Artwork Description / Detail
‘The wairua o te whenua (spiritual essence of the land) and mauri (living life force) are both inherent in the concept of whenua. the wairua of the land is connected to whakapapa, an invisible presence that persists through time and within the tangata whenua (people of the land) and their duration of living on the whenua.
The landscape comprises more than what is physically observed. Visual elements represented by the landscape are composed not only of what lies before our eyes, but what lies within our hearts and minds. Although un-seen, my tupuna exist and are present, felt and are a part of the spirit of the land that my genealogical whakapapa ties connect me to.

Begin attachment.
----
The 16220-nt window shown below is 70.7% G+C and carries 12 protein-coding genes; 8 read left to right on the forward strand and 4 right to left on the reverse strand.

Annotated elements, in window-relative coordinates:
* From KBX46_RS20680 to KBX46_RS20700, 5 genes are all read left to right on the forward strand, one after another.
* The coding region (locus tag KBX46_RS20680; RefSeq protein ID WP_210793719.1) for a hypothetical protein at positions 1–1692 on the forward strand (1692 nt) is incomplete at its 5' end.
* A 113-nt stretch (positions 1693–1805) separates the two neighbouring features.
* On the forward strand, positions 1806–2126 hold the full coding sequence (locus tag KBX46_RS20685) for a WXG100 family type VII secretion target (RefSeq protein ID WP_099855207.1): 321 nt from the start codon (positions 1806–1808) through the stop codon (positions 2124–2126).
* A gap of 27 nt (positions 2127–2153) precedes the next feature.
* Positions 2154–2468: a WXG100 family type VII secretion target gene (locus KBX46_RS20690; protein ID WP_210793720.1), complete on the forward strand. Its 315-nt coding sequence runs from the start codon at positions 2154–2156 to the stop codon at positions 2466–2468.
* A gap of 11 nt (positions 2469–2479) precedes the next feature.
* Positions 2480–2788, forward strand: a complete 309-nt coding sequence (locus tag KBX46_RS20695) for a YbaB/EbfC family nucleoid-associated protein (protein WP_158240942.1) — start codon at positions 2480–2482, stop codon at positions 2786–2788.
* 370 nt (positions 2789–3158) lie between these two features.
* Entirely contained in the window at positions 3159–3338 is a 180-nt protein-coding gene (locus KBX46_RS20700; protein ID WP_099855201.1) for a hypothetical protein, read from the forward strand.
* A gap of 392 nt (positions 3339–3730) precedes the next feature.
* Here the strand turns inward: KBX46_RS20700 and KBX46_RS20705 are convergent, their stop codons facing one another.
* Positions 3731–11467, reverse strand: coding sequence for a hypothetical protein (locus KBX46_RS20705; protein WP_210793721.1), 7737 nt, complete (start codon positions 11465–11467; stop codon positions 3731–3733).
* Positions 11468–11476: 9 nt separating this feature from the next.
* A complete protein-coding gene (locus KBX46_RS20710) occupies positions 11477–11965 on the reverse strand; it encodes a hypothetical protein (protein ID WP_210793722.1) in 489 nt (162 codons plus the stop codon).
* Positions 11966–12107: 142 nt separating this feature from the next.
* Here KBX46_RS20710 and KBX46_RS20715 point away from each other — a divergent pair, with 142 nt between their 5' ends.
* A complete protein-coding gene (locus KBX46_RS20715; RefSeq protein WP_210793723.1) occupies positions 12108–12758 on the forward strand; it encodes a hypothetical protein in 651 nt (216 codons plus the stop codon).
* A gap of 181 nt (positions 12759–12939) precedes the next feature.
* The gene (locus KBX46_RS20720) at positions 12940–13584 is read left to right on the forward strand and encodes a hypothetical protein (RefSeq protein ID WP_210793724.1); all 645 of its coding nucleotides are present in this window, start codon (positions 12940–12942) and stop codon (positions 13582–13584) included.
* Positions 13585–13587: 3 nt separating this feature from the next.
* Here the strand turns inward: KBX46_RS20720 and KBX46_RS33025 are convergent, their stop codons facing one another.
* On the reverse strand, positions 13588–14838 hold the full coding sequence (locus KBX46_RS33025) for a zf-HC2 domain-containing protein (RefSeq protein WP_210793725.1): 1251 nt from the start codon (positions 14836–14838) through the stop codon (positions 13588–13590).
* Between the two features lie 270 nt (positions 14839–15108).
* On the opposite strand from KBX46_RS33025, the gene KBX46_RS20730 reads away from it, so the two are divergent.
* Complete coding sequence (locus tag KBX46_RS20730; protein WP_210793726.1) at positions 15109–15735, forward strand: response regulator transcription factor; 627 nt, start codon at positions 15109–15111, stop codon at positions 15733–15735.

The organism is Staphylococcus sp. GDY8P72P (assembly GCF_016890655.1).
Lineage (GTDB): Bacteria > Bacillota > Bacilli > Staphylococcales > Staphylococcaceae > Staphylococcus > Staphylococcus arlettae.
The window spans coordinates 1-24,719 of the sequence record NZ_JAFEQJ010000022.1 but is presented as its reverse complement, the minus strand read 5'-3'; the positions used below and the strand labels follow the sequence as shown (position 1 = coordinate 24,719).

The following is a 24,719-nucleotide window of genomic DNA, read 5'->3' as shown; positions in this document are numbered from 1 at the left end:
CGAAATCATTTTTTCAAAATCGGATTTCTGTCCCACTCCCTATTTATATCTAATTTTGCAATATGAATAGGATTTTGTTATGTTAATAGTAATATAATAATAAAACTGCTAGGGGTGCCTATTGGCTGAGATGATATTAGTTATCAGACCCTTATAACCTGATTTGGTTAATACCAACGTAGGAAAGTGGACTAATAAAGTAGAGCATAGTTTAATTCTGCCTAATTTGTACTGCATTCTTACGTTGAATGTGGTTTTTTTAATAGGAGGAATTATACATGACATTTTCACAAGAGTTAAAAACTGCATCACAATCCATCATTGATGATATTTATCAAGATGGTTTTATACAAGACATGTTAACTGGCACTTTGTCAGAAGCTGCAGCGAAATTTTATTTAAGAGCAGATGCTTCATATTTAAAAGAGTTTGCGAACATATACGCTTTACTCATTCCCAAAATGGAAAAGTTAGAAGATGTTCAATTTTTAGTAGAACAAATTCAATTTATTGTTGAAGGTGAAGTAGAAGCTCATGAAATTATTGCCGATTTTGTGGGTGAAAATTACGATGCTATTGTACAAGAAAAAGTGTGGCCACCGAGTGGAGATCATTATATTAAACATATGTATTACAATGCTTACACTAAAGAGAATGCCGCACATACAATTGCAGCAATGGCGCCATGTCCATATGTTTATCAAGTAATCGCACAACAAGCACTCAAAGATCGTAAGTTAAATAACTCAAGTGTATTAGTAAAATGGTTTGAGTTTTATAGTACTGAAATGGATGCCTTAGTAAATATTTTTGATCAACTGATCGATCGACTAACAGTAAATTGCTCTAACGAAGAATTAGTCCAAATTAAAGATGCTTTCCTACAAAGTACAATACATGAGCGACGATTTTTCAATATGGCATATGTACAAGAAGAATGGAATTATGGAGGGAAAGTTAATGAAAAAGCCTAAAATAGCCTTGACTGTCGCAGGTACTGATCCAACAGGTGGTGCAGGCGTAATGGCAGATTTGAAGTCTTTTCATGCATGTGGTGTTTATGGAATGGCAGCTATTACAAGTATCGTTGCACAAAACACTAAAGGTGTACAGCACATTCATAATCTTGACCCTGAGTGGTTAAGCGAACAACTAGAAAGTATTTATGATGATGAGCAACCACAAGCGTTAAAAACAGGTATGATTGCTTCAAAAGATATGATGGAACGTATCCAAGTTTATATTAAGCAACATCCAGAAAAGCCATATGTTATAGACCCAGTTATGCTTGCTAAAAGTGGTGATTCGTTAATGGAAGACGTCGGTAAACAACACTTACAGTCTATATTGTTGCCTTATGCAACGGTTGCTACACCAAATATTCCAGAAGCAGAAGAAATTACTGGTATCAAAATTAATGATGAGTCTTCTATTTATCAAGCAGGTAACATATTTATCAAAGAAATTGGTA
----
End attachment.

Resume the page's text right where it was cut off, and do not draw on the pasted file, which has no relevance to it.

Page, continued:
As well as personal memory, ancestral history of the land and place – the occupation of my tupuna. This is handed down through oral histories, storytelling of events that happened, where things occurred. This information informs my knowledge of sites that have historical and cultural importance. This brings an awareness of specific areas of the land that are sacred and certain places or areas that carry associations with people from the past, for example where the old kumara pits were or the places in the dunes where the rubbish and discarded food shells were stored. This knowledge influcens the way I read the landscape by recognising features like trenches, knolls, remnants of the past, traces of existence and habitation. Physical visible marks in the environment that have that ancestral attachment.
Through my ancestral attachment and close personal relationship to this land I have an awareness, empathy and sensibility for the presence of my tupuna/ancestors through my connection to the whenua/land of Pakiri – Ngati Manuhiri.’